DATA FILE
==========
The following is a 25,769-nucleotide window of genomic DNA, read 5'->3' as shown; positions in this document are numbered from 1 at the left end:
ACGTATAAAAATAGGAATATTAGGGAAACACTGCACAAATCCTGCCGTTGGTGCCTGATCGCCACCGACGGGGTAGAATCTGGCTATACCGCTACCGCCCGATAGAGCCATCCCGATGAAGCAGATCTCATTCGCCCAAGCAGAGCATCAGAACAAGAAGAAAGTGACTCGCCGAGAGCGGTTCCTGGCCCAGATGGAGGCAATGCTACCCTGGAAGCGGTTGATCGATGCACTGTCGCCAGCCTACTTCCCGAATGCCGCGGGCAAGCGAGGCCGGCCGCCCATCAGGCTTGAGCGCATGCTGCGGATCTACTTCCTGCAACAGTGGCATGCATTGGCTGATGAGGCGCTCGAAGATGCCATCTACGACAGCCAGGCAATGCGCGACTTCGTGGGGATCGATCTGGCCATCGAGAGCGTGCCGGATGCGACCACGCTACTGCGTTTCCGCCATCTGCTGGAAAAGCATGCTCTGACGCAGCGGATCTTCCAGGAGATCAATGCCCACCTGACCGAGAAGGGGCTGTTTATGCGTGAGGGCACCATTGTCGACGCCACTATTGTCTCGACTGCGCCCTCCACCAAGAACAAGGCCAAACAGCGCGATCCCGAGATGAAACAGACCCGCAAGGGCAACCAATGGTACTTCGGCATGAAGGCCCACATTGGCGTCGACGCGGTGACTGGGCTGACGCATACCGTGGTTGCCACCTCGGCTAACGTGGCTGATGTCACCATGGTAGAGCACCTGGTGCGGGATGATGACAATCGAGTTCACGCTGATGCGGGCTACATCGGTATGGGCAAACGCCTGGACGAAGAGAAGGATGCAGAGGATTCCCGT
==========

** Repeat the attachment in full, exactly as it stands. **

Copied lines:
The following is a 25,769-nucleotide window of genomic DNA, read 5'->3' as shown; positions in this document are numbered from 1 at the left end:
ACGTATAAAAATAGGAATATTAGGGAAACACTGCACAAATCCTGCCGTTGGTGCCTGATCGCCACCGACGGGGTAGAATCTGGCTATACCGCTACCGCCCGATAGAGCCATCCCGATGAAGCAGATCTCATTCGCCCAAGCAGAGCATCAGAACAAGAAGAAAGTGACTCGCCGAGAGCGGTTCCTGGCCCAGATGGAGGCAATGCTACCCTGGAAGCGGTTGATCGATGCACTGTCGCCAGCCTACTTCCCGAATGCCGCGGGCAAGCGAGGCCGGCCGCCCATCAGGCTTGAGCGCATGCTGCGGATCTACTTCCTGCAACAGTGGCATGCATTGGCTGATGAGGCGCTCGAAGATGCCATCTACGACAGCCAGGCAATGCGCGACTTCGTGGGGATCGATCTGGCCATCGAGAGCGTGCCGGATGCGACCACGCTACTGCGTTTCCGCCATCTGCTGGAAAAGCATGCTCTGACGCAGCGGATCTTCCAGGAGATCAATGCCCACCTGACCGAGAAGGGGCTGTTTATGCGTGAGGGCACCATTGTCGACGCCACTATTGTCTCGACTGCGCCCTCCACCAAGAACAAGGCCAAACAGCGCGATCCCGAGATGAAACAGACCCGCAAGGGCAACCAATGGTACTTCGGCATGAAGGCCCACATTGGCGTCGACGCGGTGACTGGGCTGACGCATACCGTGGTTGCCACCTCGGCTAACGTGGCTGATGTCACCATGGTAGAGCACCTGGTGCGGGATGATGACAATCGAGTTCACGCTGATGCGGGCTACATCGGTATGGGCAAACGCCTGGACGAAGAGAAGGATGCAGAGGATTCCCGT